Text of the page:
- Netflix and Uber are among the major brands that are testing WhatsApp's business messaging platform, TechCrunch reported. Booking.com, Singapore Airlines, Melia Hotels and KLM are among the early testers of the new application program interface (API) for businesses.
- The API, which was originally announced in early August, lets companies respond to WhatsApp users' messages for free within 24 hours before being charged a per-message fee. Businesses need to apply to gain access to the API, and WhatsApp said it isn't limiting approvals by region or volume of messages. VoiceSage, Nexmo, Infobip, Twilio, MessageBird, Smooch and Zendesk are among the third-party solution providers that also can provide access to the API, according to TechCrunch.
- WhatsApp will generate revenue from the API, replacing a subscription fee that was abandoned more than two years ago. Businesses also can place ads in Facebook's news feed that, when clicked on by a user, will open into a WhatsApp message.
WhatsApp has 1.5 billion users worldwide, making it one of the most popular mobile apps in the world alongside other Facebook-owned properties like Messenger, Instagram and its core social network. That massive user base positions WhatsApp as a potentially powerful communications platform between businesses and customers. While the WhatsApp Business API is geared toward larger businesses managing a greater volume of customer messages, companies of all sizes have access to the WhatsApp Business app that rolled out in January, per TechCrunch. By opening the capability to everyone, businesses may find WhatsApp more appealing than other messaging platforms and more likely to use the platform for customer communications.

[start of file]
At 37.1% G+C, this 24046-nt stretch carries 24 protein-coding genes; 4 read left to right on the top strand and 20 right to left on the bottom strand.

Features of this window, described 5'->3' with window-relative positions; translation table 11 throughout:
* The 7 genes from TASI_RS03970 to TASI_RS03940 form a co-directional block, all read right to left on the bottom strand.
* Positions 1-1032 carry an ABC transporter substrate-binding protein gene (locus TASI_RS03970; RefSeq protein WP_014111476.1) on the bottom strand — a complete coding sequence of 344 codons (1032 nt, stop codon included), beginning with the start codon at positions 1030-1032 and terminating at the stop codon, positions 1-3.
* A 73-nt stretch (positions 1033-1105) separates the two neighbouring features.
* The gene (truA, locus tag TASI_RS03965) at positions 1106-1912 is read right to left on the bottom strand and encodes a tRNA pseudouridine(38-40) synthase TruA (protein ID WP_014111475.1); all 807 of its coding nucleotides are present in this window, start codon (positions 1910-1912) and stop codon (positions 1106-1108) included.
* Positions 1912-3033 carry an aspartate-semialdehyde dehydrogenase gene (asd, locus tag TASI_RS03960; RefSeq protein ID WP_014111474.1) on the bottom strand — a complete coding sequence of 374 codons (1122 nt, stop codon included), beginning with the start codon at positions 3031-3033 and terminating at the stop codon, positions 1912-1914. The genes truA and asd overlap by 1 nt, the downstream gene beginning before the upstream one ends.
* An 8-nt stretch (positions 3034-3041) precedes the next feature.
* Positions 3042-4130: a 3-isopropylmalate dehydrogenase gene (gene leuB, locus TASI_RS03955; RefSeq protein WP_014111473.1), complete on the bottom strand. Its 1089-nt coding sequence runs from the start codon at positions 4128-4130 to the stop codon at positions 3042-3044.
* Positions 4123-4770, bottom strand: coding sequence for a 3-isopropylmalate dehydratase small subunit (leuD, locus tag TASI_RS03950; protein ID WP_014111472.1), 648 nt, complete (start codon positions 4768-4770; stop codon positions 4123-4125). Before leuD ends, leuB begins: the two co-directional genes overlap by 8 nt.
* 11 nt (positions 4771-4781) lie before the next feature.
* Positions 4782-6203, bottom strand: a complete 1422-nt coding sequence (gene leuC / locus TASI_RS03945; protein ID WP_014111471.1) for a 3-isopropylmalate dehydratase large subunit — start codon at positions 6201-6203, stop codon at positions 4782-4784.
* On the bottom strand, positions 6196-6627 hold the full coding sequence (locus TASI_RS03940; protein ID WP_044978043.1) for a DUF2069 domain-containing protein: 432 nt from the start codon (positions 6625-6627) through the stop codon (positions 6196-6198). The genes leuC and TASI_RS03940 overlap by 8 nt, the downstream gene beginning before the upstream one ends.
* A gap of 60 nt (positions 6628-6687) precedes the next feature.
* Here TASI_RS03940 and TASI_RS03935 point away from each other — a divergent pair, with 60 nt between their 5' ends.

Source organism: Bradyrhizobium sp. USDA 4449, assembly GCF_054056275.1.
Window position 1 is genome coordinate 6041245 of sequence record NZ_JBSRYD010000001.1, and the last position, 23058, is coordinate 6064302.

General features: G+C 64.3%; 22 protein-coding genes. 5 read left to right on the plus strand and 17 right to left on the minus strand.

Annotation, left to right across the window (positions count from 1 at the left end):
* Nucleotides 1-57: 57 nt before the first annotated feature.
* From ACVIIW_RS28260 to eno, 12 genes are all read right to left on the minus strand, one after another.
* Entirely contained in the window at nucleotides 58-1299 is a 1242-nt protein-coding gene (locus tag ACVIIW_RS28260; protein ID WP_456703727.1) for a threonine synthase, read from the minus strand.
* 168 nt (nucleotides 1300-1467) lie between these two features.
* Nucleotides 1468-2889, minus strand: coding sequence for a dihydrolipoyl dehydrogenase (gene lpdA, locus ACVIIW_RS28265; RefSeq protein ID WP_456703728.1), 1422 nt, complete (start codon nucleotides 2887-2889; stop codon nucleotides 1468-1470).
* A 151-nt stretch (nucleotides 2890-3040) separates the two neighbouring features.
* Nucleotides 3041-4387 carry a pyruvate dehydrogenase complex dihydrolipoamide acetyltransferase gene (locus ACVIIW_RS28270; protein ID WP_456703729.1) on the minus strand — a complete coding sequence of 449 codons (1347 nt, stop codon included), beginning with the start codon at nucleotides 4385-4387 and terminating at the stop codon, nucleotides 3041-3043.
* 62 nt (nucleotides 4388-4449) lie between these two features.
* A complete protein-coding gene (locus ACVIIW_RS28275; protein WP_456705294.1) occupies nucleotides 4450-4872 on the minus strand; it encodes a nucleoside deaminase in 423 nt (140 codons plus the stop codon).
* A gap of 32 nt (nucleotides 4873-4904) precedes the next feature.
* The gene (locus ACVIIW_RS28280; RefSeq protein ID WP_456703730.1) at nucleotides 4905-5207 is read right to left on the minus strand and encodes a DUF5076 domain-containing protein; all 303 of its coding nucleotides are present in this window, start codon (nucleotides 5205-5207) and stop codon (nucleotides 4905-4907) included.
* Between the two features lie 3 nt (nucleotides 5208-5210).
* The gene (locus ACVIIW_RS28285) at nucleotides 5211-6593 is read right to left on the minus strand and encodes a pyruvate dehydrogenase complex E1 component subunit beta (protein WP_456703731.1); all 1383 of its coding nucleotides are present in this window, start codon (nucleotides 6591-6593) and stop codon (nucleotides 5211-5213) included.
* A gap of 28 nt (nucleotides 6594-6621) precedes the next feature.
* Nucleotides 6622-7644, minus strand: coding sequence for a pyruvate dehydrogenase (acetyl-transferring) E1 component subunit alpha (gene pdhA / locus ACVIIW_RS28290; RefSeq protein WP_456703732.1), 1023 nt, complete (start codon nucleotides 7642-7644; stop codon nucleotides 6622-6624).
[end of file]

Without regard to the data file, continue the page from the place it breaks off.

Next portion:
The development of WhatsApp into a marketing platform has been slower to evolve, mostly because WhatsApp founders resisted selling ads as part of a commitment to user privacy, according to The Wall Street Journal. Data privacy measures included end-to-end encrypted messaging and deleting messages from its servers after sending. Facebook, which bought WhatsApp in 2014, faces stronger market pressures to monetize the app with targeted ads and services such as the upgraded business API.
WhatsApp and parent company Facebook also face growing competition from companies like Apple that want to keep iPhone users inside its apps that are becoming a key source of revenue. Business Chat, which was quietly introduced in June 2017, gives users who search for a business in Maps, Safari, search or Siri an option to contact the business or make a purchase using Apple Pay without leaving the app. Companies including 1-800-Flowers, Discover, Hilton, Home Depot, Lowe's, Marriott and Wells Fargo were the initial brands to test out Business Chat, which arrived in April alongside the rollout of iOS 11.3 software update. Apple in July added Aramark, Dish, Four Seasons, Harry & David and American Express to its Business Chat lineup, signaling its growing potential among major brands.